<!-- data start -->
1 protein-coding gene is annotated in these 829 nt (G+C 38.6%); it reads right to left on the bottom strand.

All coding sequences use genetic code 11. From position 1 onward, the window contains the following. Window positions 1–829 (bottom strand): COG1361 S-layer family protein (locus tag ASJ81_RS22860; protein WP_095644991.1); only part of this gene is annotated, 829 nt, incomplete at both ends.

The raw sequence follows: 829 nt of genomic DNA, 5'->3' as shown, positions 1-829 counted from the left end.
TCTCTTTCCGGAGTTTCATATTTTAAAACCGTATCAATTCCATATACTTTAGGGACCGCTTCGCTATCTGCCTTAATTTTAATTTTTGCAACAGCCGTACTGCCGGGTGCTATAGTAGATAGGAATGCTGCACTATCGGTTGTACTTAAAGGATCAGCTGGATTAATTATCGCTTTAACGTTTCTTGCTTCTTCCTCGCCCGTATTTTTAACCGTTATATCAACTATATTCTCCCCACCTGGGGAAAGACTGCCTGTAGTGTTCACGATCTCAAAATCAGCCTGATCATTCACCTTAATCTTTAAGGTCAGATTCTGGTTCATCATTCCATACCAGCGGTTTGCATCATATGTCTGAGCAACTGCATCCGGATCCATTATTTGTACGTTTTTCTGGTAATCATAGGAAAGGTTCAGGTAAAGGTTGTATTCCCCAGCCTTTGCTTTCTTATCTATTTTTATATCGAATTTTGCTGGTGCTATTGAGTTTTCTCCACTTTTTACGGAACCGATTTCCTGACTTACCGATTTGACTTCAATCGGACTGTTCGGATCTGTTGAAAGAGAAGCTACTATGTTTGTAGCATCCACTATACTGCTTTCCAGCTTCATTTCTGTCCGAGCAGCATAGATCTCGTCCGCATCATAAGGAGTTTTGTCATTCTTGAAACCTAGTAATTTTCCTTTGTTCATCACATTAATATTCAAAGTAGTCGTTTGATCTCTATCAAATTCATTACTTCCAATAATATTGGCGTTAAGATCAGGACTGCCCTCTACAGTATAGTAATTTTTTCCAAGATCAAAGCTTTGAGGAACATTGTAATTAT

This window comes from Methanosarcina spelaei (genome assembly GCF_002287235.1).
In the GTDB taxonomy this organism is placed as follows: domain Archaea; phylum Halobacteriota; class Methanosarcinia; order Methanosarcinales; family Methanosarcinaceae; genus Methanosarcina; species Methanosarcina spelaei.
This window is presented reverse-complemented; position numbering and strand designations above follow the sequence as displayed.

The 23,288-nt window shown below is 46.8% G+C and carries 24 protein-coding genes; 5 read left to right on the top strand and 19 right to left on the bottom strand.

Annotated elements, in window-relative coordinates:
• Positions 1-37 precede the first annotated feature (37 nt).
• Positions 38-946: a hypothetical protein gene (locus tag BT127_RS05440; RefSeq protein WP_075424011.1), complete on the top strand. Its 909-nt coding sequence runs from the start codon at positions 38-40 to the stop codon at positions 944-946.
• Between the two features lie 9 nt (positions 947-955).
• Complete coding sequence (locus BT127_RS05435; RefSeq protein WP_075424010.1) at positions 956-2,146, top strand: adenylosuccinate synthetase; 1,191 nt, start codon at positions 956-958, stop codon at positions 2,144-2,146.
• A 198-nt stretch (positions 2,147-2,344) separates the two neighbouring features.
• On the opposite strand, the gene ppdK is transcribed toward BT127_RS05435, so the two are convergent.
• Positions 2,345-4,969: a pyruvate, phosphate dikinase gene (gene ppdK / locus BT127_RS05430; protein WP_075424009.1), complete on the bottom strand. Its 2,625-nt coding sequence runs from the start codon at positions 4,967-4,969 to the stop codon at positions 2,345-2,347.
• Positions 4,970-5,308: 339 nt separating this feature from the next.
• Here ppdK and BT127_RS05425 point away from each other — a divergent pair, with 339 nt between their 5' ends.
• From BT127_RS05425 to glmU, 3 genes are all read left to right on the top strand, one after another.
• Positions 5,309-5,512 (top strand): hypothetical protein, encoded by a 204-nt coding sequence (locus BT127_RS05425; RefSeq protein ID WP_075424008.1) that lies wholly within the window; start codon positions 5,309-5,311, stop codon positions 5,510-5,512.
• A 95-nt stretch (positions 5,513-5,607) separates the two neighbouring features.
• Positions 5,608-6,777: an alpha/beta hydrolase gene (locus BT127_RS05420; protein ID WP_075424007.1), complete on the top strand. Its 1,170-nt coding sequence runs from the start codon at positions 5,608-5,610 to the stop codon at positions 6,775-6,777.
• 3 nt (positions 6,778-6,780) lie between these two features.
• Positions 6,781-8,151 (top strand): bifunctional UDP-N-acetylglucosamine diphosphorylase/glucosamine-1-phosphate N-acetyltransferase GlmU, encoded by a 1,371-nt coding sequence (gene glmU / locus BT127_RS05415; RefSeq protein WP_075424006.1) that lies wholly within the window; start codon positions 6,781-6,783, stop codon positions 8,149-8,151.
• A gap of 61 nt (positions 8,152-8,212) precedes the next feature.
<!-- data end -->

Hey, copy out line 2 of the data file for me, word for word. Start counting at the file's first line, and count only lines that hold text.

All coding sequences use genetic code 11. From position 1 onward, the window contains the following. Window positions 1–829 (bottom strand): COG1361 S-layer family protein (locus tag ASJ81_RS22860; protein WP_095644991.1); only part of this gene is annotated, 829 nt, incomplete at both ends.